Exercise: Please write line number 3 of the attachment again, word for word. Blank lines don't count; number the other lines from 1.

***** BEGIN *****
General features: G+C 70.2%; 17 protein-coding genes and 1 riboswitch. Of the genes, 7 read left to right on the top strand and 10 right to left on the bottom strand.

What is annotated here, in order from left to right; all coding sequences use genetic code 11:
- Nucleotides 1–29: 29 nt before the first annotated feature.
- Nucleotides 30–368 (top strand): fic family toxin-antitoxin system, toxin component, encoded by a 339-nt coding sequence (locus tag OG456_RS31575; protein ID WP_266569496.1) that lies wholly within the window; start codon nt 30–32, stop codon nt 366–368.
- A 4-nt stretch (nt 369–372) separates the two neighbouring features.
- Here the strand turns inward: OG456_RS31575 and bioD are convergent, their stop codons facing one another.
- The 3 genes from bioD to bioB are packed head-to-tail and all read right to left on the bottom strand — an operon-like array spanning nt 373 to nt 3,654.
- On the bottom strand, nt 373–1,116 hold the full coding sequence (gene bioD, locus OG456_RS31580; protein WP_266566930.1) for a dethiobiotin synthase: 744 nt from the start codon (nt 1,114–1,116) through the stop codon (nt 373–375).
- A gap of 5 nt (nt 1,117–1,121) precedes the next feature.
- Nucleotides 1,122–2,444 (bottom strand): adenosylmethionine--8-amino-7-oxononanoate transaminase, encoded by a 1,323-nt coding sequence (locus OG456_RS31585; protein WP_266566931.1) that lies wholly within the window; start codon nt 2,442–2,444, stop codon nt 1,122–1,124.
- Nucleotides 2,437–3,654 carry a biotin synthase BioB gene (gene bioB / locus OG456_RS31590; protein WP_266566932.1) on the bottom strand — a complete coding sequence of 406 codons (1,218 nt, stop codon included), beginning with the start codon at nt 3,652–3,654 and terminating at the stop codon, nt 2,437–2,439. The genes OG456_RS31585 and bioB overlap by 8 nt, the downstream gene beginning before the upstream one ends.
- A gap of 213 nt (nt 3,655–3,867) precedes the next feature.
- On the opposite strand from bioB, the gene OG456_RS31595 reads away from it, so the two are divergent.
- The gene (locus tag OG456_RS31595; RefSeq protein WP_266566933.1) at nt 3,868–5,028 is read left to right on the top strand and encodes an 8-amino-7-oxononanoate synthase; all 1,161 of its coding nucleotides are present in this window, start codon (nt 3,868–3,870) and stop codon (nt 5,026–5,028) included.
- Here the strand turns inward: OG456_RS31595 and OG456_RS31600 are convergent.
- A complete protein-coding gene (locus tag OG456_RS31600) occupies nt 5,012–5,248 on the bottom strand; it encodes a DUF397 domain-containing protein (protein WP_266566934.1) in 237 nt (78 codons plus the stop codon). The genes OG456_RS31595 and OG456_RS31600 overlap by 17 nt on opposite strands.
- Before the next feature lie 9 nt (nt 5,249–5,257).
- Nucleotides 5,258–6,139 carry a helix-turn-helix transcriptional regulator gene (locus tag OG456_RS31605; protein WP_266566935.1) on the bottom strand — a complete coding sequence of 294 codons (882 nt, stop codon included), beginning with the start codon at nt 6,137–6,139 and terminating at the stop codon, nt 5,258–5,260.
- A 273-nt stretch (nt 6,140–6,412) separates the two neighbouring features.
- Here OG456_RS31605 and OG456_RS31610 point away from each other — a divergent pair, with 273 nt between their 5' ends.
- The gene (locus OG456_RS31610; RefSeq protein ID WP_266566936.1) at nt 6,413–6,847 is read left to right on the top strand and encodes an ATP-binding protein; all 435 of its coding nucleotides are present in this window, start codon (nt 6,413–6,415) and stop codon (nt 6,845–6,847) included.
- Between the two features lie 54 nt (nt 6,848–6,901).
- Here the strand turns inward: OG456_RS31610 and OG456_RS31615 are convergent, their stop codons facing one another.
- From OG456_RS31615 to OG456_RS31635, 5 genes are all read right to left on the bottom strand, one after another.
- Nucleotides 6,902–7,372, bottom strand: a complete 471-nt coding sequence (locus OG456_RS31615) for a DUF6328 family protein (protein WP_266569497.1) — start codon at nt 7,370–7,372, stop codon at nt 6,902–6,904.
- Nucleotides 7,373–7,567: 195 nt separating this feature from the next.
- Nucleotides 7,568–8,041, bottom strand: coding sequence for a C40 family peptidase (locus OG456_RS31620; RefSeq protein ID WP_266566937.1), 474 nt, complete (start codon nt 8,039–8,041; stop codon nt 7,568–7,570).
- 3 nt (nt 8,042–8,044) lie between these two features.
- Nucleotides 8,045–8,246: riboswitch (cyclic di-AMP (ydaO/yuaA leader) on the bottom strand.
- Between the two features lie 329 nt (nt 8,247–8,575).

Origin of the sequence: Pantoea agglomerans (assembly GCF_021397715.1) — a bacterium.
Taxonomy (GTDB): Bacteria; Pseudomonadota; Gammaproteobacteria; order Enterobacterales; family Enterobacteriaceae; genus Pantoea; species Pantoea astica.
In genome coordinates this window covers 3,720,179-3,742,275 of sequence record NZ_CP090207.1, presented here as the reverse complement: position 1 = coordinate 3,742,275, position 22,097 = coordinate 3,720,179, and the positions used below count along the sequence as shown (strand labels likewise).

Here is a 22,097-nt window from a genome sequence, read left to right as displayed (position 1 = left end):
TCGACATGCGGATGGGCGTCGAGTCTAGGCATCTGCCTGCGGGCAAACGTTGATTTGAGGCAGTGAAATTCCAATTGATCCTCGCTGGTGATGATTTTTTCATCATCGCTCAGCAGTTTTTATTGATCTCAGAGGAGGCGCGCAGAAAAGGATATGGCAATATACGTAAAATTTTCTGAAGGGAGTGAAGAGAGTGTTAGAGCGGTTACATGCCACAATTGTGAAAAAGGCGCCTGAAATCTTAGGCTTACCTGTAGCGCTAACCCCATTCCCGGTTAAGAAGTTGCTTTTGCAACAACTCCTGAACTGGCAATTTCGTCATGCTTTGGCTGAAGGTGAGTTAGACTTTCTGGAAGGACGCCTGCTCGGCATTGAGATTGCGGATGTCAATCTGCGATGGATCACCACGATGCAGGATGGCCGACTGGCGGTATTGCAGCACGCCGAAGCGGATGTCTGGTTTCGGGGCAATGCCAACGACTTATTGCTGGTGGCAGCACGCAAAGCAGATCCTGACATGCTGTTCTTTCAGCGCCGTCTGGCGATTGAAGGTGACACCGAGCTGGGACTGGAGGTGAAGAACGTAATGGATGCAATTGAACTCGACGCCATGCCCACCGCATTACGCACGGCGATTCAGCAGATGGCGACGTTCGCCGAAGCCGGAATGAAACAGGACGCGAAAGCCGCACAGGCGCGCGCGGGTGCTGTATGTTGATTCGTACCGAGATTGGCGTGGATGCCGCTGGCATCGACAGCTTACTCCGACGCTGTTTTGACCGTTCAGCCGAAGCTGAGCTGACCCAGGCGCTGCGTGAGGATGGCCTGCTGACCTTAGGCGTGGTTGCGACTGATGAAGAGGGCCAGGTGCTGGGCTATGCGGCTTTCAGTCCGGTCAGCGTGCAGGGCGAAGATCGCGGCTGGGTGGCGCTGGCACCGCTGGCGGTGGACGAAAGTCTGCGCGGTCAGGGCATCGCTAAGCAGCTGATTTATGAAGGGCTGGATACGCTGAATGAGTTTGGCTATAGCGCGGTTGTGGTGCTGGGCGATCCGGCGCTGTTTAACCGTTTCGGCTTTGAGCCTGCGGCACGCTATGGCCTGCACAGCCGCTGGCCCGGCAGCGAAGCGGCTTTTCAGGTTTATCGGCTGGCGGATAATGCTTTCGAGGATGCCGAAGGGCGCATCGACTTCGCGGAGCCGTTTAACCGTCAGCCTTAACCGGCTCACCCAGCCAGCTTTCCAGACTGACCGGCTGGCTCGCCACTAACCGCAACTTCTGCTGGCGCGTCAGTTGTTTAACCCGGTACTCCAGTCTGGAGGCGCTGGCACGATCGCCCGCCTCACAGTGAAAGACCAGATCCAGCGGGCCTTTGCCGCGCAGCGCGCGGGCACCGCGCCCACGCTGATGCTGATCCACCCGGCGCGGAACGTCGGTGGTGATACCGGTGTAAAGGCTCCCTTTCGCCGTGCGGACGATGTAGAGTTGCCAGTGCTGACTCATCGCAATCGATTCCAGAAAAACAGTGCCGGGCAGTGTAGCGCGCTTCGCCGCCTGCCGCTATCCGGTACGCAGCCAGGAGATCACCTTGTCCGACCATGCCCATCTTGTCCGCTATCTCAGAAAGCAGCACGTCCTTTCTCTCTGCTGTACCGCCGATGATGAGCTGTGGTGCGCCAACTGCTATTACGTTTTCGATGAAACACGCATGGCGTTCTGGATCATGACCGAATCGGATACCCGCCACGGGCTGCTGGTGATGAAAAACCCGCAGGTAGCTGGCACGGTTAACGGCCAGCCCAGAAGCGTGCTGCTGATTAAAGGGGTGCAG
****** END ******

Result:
- Nucleotides 1–29: 29 nt before the first annotated feature.